How Could God Have Allowed The Holocaust And Other Meaningless Questions

Back in September I wrote a response to Rabbi Alan Lurie’s HuffPost blog about how God is only hiding because we don’t know what to look for.  Lurie is a liberal “non-denominational” rabbi who is actually a very successful businessman and architect.  I am certain he applies sounder thinking to his business interests than to his teaching about God.

Last week he took up the topic of “How Could God Have Allowed the Holocaust?”  He began in the expected way:

All Rabbis hear variations on the following questions: “How can anyone believe in God after the Holocaust? How can a supposedly loving God stand back and let such a horrible thing happen? How can you reconcile the death of even one innocent child with the existence of a just God?” For many, these questions are proof that a personal God does not exist.

In the paragraphs that follow, Lurie explains that there is a field of theology known as “theodicy” that deals with God and the presence of evil.  Then this:

…the very question of “How could God have allowed the Holocaust?” represents a profound misunderstanding of the nature of God, creation, and the spiritual dimension, because it is based on very faulty assumptions. It posits God as a being who is totally separate from us, who observes our behavior, preventing harm from coming to those who follow certain rules (usually written in books), and punishing those who do not.

…But God is much more than that, and we are much more than that. This image of God and humans, frankly, is childish and primitive, and from this perspective there is no God….

He then walks us through his arguments for the existence of God, featuring the ACTUALLY childish and primitive assumptions that “some thing” cannot come from “no thing.”  This is followed by a pre-emptive attack on asking who created God, calling this “a misunderstanding of the nature of God.”

So who is his God?  He finally offers a definition.  Sort of.

…prior to creation there was only God; undifferentiated, timeless, pure consciousness, irrevocably alone. And yet God’s greatest yearning is for connection – for something in which to be in relationship and to experience love. But there was no possibility of anything to connect to because no thing could exist, as the only existence was the completely indivisible God. This yearning, though, led to the paradox of creation, as God removed “His” presence from a point, making physicality possible. This was the Big Bang, and long before it was discovered by Edwin Hubble in 1929 it was seen by mystics from many traditions, especially by those in northern Israel in the 16th century.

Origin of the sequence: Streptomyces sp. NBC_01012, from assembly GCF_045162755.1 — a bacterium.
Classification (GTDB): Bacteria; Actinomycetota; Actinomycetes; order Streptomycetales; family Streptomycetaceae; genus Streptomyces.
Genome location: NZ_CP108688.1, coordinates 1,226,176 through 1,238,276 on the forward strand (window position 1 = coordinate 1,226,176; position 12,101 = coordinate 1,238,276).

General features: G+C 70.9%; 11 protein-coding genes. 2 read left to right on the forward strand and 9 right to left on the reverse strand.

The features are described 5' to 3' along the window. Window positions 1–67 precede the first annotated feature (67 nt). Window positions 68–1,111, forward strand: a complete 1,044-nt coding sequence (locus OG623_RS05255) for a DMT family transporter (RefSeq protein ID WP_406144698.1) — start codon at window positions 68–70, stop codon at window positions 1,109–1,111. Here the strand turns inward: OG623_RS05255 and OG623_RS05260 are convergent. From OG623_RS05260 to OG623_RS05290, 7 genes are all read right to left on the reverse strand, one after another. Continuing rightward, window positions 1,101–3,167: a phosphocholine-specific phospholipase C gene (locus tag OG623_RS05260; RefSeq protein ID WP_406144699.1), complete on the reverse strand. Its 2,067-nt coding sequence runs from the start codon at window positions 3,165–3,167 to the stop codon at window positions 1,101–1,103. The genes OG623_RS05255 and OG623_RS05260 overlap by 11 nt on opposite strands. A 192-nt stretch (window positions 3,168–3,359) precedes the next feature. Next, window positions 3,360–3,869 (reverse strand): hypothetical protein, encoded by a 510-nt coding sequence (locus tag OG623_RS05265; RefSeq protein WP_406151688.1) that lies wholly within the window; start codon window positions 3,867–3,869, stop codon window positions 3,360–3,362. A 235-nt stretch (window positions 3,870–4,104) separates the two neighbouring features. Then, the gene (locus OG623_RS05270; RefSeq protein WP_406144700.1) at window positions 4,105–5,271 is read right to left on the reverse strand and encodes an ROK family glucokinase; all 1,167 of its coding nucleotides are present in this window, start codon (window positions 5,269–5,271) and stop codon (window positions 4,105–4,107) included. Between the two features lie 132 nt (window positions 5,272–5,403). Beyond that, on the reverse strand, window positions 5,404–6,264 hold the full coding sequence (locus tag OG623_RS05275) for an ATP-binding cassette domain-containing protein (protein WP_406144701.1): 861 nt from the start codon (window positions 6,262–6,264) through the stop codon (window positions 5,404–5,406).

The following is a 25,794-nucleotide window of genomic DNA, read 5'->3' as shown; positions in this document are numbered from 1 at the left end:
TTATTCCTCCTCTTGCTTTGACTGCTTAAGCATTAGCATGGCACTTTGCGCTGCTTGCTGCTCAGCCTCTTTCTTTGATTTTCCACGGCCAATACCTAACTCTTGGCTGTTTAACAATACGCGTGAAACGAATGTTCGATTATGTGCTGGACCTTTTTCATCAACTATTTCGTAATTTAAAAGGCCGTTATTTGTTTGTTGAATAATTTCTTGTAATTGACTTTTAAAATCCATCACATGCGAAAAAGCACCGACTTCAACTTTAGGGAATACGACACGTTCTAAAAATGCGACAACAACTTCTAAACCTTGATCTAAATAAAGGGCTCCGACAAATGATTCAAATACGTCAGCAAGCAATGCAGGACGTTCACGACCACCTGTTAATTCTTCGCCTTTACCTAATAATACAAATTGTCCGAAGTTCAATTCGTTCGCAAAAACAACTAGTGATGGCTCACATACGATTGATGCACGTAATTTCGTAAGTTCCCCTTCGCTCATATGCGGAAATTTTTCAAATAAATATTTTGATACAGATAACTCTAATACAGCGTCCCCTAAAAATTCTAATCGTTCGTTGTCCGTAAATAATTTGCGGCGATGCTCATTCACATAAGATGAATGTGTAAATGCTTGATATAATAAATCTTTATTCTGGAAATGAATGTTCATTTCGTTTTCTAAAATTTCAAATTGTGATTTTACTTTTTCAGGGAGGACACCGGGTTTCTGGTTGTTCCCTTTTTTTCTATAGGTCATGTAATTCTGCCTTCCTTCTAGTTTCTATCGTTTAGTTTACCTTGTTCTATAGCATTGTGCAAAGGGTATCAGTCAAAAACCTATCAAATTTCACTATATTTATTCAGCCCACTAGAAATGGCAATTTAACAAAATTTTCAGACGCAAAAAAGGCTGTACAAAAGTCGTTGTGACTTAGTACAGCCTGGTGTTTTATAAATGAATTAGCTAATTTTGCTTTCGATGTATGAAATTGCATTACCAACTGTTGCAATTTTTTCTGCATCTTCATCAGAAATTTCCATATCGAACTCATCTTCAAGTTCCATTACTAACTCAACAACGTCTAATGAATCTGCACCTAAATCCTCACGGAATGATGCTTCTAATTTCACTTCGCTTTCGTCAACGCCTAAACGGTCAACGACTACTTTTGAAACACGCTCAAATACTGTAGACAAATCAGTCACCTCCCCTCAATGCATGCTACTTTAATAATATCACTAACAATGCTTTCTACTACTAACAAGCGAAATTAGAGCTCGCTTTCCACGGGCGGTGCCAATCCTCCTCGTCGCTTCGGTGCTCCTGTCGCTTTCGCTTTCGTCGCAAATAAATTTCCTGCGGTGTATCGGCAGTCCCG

Where do I even begin with this nonsense?  First of all, how does he know what God was feeling or yearning for?  The human behavior of yearning for love or companionship is an accident of evolution.  Its roots are evident in the social behavior of other animals, too.  As for supposed ancient precursors of the Big Bang theory, I’m pretty sure that the mystics of ancient Tz’fat were not sitting around measuring cosmic background radiation or they would have been awarded the Nobel.

He continues:

The Universe was therefore set in motion with the purpose of developing creatures who would arrive at self-consciousness – the awareness of being aware -, see the obvious design in creation, feel the presence of a loving Designer, and reach out in gratitude. This connection in love is both ours and God’s greatest pleasure and delight (and, I believe, also for countless beings on planets scattered throughout the Universe).

The purpose of creation, then, is to be in a loving relationship with its Creator.

There is NO obvious design or purpose in any part of nature.  And this includes biological organisms, except to the extent that they are “designed” by the process of natural selection. What kind of “loving Designer” would rig the urethra right through the prostate?

And how does he know what God’s “greatest delight and pleasure” are?  Maybe what God really likes is smelling animal fat burning on an altar.  That’s what ancient Jews thought.  While we’re at it, we can just say anything we want to about him.  Maybe he really gets the greatest pleasure and delight by watching suns explode.  That happens all the time in the universe so he must really love it.

All of this is typical of sloppy theology – and there is no other kind.  It makes evidence-free assertions about the nature of God based on poor understandings of scientific discoveries and wishful thinking.

Here’s another great example:

This does not mean that God is not omniscient. God does know the choices that we will make because our consciousness is in constant connection to God, and for God time is not a limitation, so our future choices are not hidden. Yet God deliberately does not interfere – not out of indifference, but out of great love. God must “watch” in pain as we commit atrocities, because to interfere would negate free will, terminating the relationship and hence the very purpose of creation. This is the reconciliation of Rabbi Akiva’s famous paradox, “All is foreseen, yet free will is given”.